Do you not know that wrongdoers will not inherit the kingdom of God? Do not be deceived! The sexually immoral, idolaters, adulterers, male prostitutes, men who engage in illicit sex, thieves, the greedy, drunkards, revilers, swindlers—none of these will inherit the kingdom of God. And this is what some of you used to be. But you were washed, you were sanctified, you were justified in the name of the Lord Jesus Christ and in the Spirit of our God. (New Revised Standard Version)

The one constant which every Church and each Christian will have to deal with until Jesus returns is the ever-present reality of sin

“Sin” isn’t a word that is much used anymore, even among many Christians. This is both good and bad. It’s good in the sense that we have expanded our vocabulary to better understand the concept and reality; and it’s bad because we sometimes label something as different than what it really is.

The Apostle Paul’s letter to the Corinthian Church confronts the presence of sin within the congregation. The reason why the letter is so long is that Paul painstakingly deals with every sin that had taken root in the community.

St. Paul at His Writing Desk by Rembrandt, 1630

In our New Testament lesson for today, Paul mentions some of those sins, especially tackling the unhealthy way the Christians were dealing with their internal strained relations of each other. One of the ways sin manifests itself is through confronting another’s sin with our own sin. Yeah, it gets complicated pretty quickly when that happens.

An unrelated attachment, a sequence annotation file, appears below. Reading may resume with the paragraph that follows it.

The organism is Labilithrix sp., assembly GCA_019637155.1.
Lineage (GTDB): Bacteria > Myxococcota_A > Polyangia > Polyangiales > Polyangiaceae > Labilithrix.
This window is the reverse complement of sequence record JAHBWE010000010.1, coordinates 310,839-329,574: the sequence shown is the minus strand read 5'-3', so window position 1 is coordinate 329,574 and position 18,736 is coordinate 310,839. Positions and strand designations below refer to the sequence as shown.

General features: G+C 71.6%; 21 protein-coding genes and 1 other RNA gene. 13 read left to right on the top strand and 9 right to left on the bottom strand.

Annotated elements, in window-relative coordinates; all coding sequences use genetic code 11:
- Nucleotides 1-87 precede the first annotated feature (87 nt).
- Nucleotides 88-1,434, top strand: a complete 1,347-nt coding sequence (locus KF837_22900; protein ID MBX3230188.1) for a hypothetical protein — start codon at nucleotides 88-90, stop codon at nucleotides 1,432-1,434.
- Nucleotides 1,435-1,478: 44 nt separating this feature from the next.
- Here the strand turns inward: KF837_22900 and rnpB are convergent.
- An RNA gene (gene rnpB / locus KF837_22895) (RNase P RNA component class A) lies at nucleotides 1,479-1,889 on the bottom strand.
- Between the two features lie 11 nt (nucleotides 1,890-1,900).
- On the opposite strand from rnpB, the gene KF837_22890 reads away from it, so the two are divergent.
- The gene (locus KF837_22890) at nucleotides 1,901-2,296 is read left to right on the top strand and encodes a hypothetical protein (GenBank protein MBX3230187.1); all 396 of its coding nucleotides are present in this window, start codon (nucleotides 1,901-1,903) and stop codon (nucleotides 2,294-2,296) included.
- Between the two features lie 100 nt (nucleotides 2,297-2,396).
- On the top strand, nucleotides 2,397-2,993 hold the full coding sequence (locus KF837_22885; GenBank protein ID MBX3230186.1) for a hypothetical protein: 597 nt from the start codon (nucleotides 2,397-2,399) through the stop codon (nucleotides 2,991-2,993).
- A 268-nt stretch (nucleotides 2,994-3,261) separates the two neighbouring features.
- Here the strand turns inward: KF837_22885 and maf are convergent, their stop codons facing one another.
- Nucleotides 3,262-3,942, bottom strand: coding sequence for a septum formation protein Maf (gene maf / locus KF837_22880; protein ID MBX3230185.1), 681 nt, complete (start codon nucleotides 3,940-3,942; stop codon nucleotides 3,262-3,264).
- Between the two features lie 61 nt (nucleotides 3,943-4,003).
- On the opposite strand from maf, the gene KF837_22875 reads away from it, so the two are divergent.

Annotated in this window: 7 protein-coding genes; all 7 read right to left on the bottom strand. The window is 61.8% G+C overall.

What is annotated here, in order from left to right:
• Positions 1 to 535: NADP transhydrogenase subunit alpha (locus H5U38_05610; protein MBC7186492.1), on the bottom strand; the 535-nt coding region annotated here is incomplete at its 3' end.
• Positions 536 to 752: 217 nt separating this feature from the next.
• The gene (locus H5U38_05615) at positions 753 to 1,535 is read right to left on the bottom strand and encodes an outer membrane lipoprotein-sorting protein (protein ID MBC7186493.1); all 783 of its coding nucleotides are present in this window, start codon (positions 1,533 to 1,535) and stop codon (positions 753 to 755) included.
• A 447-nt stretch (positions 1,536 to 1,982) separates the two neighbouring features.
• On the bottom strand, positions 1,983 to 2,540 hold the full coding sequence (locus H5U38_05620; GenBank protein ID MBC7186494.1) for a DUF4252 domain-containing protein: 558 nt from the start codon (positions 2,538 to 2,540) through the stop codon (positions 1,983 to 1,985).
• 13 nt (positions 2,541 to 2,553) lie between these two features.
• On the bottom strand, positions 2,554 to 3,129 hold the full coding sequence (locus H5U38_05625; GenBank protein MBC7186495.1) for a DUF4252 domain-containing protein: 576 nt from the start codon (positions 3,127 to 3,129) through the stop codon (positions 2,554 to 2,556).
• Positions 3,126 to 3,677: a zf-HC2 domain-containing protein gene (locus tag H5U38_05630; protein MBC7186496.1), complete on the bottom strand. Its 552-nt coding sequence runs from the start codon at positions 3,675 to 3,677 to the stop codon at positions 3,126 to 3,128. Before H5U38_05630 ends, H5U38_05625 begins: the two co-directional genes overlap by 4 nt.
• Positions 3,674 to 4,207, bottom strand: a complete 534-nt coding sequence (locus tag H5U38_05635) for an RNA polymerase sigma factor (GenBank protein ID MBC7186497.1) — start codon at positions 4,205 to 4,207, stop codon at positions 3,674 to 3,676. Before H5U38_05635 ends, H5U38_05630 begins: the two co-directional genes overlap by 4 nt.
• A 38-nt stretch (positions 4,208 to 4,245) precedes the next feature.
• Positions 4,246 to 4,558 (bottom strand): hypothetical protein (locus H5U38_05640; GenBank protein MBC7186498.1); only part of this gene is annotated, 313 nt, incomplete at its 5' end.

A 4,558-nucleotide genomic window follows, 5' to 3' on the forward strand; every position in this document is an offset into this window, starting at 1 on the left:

In other words, we too often try to meet a legitimate need through illegitimate means. That sort of practice is at the core of many a sinful attitude and action.

So then, there were those in the Corinthian Church who had legitimate grievances but sought to rectify the situation using secular means to handle a sacred need. Instead of focusing on restoration and relationship, utilizing the spiritual implements of gentleness and humility, they gave into the temptation for retribution through unrighteous persons who would level judgment.

None of this is intended for Christians to avoid the established court systems of the land. Rather, it is a warning not to punch somebody in the face when they slap you on the cheek. Seeking punishment isn’t the way of Christ. Reconciliation and restoration has been achieved through the cross of Christ – and Paul expected the Church to live as a new community based in mutual encouragement and accountability.

Paul clearly saw the shadowy places of the human heart and understood that light needed to come to those hidden areas. And he wasn’t about to sit back and let bitterness spread like gangrene in the Body of Christ.

Sin is both things we do (1 John 3:4), as well as things we leave undone (James 4:17). Sin is both the breaking of God’s commands, and the lack of conforming to the teachings of Jesus.